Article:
Roast (Detroit, MI)

(Update: In early January 2022, Roast announced via its webpage that the restaurant was permanently closed. No reason was given, but the Book Cadillac Hotel, holding the restaurant, had recently been sold, I expect some sort of lease negotiation issue. They’ll be missed, we had a seriously tasty dinner there, and the service for a group outing was exquisite)

When we travel around with our friends for our annual “Death March” 20 mile hike, part of the tradition is going out for a big, lavish dinner the night before. In Detroit’s downtown, there are several great places to choose from for this (the automotive- and tech-industry “power dinner” is still a thing here), but I had long wanted to try Roast. I’ve always enjoyed Chef Michael Symon’s Cleveland-area ventures (Lola, Lolita, B-Spot, Mabel’s…), but I’ve wanted to visit Roast since it opened in 2008. At the time, downtown was just a little bit rougher, but starting to a pretty good resurgence, and Roast was a cornerstone of the renovated Book-Cadillac Hotel (now the “Westin Book-Cadillac”). While a bit cumbersome for our large group of 15 (why is it that most places now need contracts for large reservations? Are that many people flaking out in this modern era?), I managed to get a nice reservation of their private State Room for our gathering.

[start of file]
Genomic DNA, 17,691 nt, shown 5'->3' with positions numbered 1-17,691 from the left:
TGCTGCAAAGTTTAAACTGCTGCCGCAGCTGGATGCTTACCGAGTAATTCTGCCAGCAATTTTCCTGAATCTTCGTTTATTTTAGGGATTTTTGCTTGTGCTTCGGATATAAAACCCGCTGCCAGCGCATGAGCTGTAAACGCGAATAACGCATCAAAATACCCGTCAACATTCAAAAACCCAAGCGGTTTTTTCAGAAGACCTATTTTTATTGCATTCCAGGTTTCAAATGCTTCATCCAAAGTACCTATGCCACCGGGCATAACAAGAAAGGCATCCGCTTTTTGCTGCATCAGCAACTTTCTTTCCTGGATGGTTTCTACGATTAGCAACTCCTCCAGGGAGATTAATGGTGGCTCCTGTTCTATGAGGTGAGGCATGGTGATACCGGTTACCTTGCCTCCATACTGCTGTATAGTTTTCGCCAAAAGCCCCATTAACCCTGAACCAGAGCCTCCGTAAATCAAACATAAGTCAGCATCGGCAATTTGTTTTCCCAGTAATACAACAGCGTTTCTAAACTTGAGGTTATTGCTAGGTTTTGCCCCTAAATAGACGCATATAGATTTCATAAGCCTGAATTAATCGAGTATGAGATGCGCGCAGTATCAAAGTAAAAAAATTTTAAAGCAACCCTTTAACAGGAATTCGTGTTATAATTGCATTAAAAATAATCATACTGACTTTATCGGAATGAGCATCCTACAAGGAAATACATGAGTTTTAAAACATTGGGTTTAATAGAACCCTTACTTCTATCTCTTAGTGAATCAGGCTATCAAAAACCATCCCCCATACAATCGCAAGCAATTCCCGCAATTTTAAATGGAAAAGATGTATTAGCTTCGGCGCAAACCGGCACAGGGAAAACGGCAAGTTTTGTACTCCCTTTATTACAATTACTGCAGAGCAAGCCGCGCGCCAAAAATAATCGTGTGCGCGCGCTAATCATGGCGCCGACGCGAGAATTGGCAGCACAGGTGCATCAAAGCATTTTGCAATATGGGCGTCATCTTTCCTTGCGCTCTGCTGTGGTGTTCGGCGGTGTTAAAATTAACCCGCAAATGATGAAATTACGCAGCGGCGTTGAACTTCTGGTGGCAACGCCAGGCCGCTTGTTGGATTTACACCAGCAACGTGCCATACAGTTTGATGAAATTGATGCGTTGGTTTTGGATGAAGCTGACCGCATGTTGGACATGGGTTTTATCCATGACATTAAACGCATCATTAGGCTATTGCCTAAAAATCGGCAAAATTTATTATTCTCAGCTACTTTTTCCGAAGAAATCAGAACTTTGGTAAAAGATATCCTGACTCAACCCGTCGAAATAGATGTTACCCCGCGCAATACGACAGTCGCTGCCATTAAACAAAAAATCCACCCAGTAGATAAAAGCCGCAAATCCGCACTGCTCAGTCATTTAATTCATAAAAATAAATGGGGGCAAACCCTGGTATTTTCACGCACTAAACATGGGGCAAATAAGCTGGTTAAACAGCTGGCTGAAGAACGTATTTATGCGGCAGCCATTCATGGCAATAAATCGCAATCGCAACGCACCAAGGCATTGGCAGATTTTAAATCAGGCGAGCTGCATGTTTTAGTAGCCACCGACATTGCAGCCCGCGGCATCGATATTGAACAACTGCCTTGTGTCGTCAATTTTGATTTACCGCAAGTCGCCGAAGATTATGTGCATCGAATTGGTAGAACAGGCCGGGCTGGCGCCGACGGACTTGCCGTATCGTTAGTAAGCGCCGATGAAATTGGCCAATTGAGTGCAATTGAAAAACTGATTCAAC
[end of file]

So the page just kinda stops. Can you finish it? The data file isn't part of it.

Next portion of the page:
The interior of Roast is a rather nice, modern interpretation of “white linen steakhouse”, with a nice, central bar, and while a bit spartan in the decor, the State Room was a rather nice private dining room for our group.

While normally Roast encourages a large group like ours to do a fixed menu, they were actually quite flexible and allowed everyone to order a la carte, which worked out pretty well (especially with two vegetarians, for whom the menu at Roast is not particularly optimized). This gave us a lot of flexibility when it came to appetizers; many of us ordering the beef cheek pierogi, but several folks also trying the onion soup, the polenta (which most found a bit sweet), salads, or mushrooms. Carol and I focused on the pierogi, and these were particularly satisfying. The filling was nicely-spiced beef cheeks, the wrappers cooked to the perfect toothsome texture and pan-fried to a light crisp, served up with dollops of horseradish and wild mushrooms, so each bite was a moist bit of beef flavor with a bit of earthy mushroom and a slight bite from the horseradish. I’d happily get these again.